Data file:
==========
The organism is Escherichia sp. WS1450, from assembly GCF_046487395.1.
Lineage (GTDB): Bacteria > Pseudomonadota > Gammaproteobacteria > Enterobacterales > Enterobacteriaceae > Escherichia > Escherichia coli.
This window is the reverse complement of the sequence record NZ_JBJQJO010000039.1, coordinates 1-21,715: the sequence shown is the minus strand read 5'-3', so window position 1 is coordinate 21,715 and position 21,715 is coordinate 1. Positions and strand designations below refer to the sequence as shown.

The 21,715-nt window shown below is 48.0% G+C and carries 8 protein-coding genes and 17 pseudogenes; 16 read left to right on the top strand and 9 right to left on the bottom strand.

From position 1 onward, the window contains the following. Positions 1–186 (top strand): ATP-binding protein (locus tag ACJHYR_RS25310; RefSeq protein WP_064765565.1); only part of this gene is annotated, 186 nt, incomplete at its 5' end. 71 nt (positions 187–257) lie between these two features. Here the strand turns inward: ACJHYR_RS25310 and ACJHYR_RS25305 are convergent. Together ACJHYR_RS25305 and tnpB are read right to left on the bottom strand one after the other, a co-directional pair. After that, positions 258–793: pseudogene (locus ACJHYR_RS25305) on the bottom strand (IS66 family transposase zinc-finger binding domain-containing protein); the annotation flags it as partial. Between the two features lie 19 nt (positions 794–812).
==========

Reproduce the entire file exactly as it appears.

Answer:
The organism is Escherichia sp. WS1450, from assembly GCF_046487395.1.
Lineage (GTDB): Bacteria > Pseudomonadota > Gammaproteobacteria > Enterobacterales > Enterobacteriaceae > Escherichia > Escherichia coli.
This window is the reverse complement of the sequence record NZ_JBJQJO010000039.1, coordinates 1-21,715: the sequence shown is the minus strand read 5'-3', so window position 1 is coordinate 21,715 and position 21,715 is coordinate 1. Positions and strand designations below refer to the sequence as shown.

The 21,715-nt window shown below is 48.0% G+C and carries 8 protein-coding genes and 17 pseudogenes; 16 read left to right on the top strand and 9 right to left on the bottom strand.

From position 1 onward, the window contains the following. Positions 1–186 (top strand): ATP-binding protein (locus tag ACJHYR_RS25310; RefSeq protein WP_064765565.1); only part of this gene is annotated, 186 nt, incomplete at its 5' end. 71 nt (positions 187–257) lie between these two features. Here the strand turns inward: ACJHYR_RS25310 and ACJHYR_RS25305 are convergent. Together ACJHYR_RS25305 and tnpB are read right to left on the bottom strand one after the other, a co-directional pair. After that, positions 258–793: pseudogene (locus ACJHYR_RS25305) on the bottom strand (IS66 family transposase zinc-finger binding domain-containing protein); the annotation flags it as partial. Between the two features lie 19 nt (positions 794–812).